May 05, 2019 rated it it was amazing

This is a great book and one of the best management books I’ve read in awhile. It definitely makes you think about the ‘lies’ of management versus the ‘truths.’ I won’t share the truths because I don’t want to spoil it BUT the lies we have been told to believe:

1.) People care what company they work for
2.) The best plan wins
3.) The best companies cascade goals
4.) The best people are well rounded
5.) People want feedback
6.) People can reliably rate other people
7.) People have potent
Dwayne A Milley
Sep 24, 2020 rated it it was amazing
I bought this audiobook before the pandemic, and when my commute began to resume, I began to listen. The content resonated with me so much that I also downloaded the e-book (both on the Kobo platform) so I could more easily go back and reference some of the material.

In the last chapter, the authors use an illustration in the life and work of Martin Luther King Jr, which i listened to this morning. Given the news yesterday regarding Breonna Taylor’s murderer, the illustration was deeper and even
Jan 20, 2020 rated it liked it  ·  review of another edition
I give this book 3.5 stars. It's more for the novice manager/worker who haven't read any of the management books already available. It lacks substance and any new insights, which is apparent when sports examples were used to illustrate a point rather than a work example. It's also as if content was added to fill in the book. I don't think Lie #9 (leadership is a thing) is something that people think is true -- set of leadership qualities that can measured and used to identify the right leader. ...more
Sep 05, 2020 rated it really liked it
On the whole, a good read.

The chapter I know I'll be ruminating on for a long time is about rating people. I've long thought that employee reviews are bullshit, and this chapter lays out WHY they're bullshit, and how we can fix them. I know there's no chance in hell my organization will move to rating in the way this book suggests, but I'm hoping to at least change how *I* do it.

Anyway, I do recommend this for people who like reading management books.
Andrew Ning
Jun 13, 2019 rated it it was amazing
Didn’t agree with all the ideas. They definitely cherry picked their examples (like many books in this genre do), and took some of the concepts too far. And yet I liked it-it made me think and discuss with others. Some different viewpoints that are worth considering (and some that are pretty standard just dressed up as contrarian). First half of the book was stronger than second half.
Cathy Sites
Feb 08, 2020 rated it liked it
3.5 stars. Had to read this for work. I enjoyed the "devil's advocate" view of many of the standard leadership rules. Ultimately, we can, and should, communicate what we value - and stay true to ourselves. Nothing fancy needed. ...more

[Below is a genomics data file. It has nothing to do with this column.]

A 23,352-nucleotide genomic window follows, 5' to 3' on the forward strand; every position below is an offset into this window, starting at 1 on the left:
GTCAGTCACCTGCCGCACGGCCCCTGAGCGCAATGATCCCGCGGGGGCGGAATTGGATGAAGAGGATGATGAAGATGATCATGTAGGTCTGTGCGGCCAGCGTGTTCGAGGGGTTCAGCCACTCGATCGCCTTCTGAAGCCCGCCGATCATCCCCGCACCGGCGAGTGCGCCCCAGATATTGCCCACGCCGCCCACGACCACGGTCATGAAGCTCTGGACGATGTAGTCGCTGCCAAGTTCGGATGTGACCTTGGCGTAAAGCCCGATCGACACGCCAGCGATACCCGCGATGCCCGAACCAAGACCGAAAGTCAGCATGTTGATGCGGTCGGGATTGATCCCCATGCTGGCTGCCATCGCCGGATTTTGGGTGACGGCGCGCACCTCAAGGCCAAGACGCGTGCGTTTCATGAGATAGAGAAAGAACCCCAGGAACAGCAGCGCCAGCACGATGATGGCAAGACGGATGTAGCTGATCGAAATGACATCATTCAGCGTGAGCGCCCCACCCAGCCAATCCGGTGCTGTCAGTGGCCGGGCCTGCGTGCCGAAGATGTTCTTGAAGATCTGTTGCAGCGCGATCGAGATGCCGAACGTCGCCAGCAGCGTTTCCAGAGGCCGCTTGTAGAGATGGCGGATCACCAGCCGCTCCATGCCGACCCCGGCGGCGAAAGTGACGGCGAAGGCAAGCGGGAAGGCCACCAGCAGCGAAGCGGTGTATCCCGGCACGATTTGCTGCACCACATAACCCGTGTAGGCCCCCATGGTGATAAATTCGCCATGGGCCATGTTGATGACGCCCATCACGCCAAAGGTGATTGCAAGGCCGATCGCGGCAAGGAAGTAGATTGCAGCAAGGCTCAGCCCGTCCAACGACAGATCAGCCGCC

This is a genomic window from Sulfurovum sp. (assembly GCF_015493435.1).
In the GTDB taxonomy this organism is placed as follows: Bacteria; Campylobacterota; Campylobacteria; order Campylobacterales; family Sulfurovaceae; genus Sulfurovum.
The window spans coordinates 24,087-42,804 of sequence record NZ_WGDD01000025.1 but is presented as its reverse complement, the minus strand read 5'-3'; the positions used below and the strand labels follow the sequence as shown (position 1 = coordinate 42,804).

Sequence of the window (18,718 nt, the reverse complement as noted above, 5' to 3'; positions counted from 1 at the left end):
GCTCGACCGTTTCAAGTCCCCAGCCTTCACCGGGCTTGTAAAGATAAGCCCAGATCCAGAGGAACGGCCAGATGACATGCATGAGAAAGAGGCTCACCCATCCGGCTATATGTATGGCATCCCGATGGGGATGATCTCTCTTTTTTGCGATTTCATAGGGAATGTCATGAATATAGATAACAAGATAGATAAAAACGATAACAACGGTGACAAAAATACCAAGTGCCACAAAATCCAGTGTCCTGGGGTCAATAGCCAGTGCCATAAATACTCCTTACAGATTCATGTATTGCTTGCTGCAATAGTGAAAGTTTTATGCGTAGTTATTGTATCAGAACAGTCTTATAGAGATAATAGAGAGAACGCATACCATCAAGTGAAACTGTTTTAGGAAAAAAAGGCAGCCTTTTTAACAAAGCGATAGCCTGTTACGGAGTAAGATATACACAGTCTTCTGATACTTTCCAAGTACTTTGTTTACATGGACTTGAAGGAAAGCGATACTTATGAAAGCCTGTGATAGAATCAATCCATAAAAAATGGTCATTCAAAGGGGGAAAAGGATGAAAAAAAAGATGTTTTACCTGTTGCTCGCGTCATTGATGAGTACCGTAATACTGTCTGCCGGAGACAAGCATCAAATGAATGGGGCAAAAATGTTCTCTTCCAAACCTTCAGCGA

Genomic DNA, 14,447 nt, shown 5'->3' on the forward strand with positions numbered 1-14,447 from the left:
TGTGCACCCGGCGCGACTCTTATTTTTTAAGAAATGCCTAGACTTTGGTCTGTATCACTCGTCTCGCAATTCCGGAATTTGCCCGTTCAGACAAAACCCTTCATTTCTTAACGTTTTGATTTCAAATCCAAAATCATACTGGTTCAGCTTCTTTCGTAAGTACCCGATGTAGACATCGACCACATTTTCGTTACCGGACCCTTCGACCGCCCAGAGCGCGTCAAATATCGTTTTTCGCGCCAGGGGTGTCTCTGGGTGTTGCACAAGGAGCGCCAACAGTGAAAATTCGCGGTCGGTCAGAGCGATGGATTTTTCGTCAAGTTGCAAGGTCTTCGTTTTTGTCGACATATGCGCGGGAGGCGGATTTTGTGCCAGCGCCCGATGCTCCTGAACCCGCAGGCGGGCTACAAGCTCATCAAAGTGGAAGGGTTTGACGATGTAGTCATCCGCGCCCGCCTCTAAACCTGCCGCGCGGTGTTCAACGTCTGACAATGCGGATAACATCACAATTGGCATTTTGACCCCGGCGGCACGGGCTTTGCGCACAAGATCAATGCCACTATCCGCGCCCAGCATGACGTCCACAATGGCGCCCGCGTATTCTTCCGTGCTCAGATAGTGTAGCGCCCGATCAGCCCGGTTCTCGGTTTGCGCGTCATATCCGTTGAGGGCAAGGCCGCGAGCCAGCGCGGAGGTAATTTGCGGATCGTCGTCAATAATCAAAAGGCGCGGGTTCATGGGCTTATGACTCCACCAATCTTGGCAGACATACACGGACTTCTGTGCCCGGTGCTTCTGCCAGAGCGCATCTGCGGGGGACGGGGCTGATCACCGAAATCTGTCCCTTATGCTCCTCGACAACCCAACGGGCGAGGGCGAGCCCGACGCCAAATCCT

Phillip Klien
May 01, 2019 rated it it was amazing
Best business book I've read during last couple of years. Makes you question a lot of the "absolute truths" about management. ...more
Jun 02, 2019 rated it it was amazing
Very interesting and data-backed takes on established company, leadership and work environment norms, made relatable by good story-telling. May need to read again.
Avraam Mavridis
Mar 15, 2020 rated it it was amazing
The best people are spiky, because uniqueness is a feature, not a bug.
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Ebooks costing more than hard copies. 1 1 Jan 27, 2020 07:41PM  
Leadership Book Club: Nine Lies About Work Discussion 1 2 Oct 02, 2019 09:24AM  

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In a world where efficiency and competency rule the workplace, where do personal strengths fit in?

It's a complex question, one that intrigued Cambridge-educated Marcus Buckingham so greatly, he set out to answer it by challenging years of social theory and utilizing his nearly two decades of research experience as a Sr. Researcher at Gallup Organization to break through the preconceptions about a

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74 likes · 11 comments
“Whereas cascaded goals are a control mechanism, cascaded meaning is a release mechanism. It brings to life the context within which everyone works, but it leaves the locus of control—for choosing, deciding, prioritizing, goal setting—where it truly resides, and where understanding of the world and the ability to do something about it intersect: with the team member.” 1 likes
“As a leader, you are trying to unlock the judgment, the choices, the insight, and the creativity of your people. But, as we’ve seen in the last two chapters, the way we go about this doesn’t make much sense. We cloister information in our planning systems, and we cascade directives in our goal-setting systems. Instead, we should unlock information through intelligence systems, and cascade meaning through our expressed values, rituals, and stories. We should let our people know what’s going on in the world, and which hill we’re trying to take, and then we should trust them to figure out how to make a contribution. They will invariably make better and more authentic decisions than those derived from any planning system that cascades goals from on high.” 0 likes